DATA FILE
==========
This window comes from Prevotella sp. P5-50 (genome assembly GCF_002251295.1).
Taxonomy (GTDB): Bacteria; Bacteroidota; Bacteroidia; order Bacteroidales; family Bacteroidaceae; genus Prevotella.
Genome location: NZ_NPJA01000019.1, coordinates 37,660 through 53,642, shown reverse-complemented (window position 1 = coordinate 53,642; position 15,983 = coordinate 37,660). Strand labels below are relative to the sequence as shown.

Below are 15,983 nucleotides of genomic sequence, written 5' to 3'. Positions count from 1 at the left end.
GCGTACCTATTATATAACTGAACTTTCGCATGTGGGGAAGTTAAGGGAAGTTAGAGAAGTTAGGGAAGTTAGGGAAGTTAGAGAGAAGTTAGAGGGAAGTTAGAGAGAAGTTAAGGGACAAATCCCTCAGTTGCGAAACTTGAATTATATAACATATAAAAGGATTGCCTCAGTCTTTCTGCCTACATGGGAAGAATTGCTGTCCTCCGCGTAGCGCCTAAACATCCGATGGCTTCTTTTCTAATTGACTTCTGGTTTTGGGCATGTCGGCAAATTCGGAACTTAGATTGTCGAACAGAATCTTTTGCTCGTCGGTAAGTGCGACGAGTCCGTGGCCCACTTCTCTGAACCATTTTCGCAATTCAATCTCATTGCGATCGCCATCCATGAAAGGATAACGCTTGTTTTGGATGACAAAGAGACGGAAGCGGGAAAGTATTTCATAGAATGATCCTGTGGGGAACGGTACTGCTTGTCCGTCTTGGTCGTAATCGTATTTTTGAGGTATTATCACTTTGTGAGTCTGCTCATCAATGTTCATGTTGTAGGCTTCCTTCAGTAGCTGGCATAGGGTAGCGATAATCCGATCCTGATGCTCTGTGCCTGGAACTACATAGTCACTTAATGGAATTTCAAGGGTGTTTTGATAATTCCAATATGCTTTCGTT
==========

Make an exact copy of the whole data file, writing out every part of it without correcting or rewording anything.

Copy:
This window comes from Prevotella sp. P5-50 (genome assembly GCF_002251295.1).
Taxonomy (GTDB): Bacteria; Bacteroidota; Bacteroidia; order Bacteroidales; family Bacteroidaceae; genus Prevotella.
Genome location: NZ_NPJA01000019.1, coordinates 37,660 through 53,642, shown reverse-complemented (window position 1 = coordinate 53,642; position 15,983 = coordinate 37,660). Strand labels below are relative to the sequence as shown.

Below are 15,983 nucleotides of genomic sequence, written 5' to 3'. Positions count from 1 at the left end.
GCGTACCTATTATATAACTGAACTTTCGCATGTGGGGAAGTTAAGGGAAGTTAGAGAAGTTAGGGAAGTTAGGGAAGTTAGAGAGAAGTTAGAGGGAAGTTAGAGAGAAGTTAAGGGACAAATCCCTCAGTTGCGAAACTTGAATTATATAACATATAAAAGGATTGCCTCAGTCTTTCTGCCTACATGGGAAGAATTGCTGTCCTCCGCGTAGCGCCTAAACATCCGATGGCTTCTTTTCTAATTGACTTCTGGTTTTGGGCATGTCGGCAAATTCGGAACTTAGATTGTCGAACAGAATCTTTTGCTCGTCGGTAAGTGCGACGAGTCCGTGGCCCACTTCTCTGAACCATTTTCGCAATTCAATCTCATTGCGATCGCCATCCATGAAAGGATAACGCTTGTTTTGGATGACAAAGAGACGGAAGCGGGAAAGTATTTCATAGAATGATCCTGTGGGGAACGGTACTGCTTGTCCGTCTTGGTCGTAATCGTATTTTTGAGGTATTATCACTTTGTGAGTCTGCTCATCAATGTTCATGTTGTAGGCTTCCTTCAGTAGCTGGCATAGGGTAGCGATAATCCGATCCTGATGCTCTGTGCCTGGAACTACATAGTCACTTAATGGAATTTCAAGGGTGTTTTGATAATTCCAATATGCTTTCGTT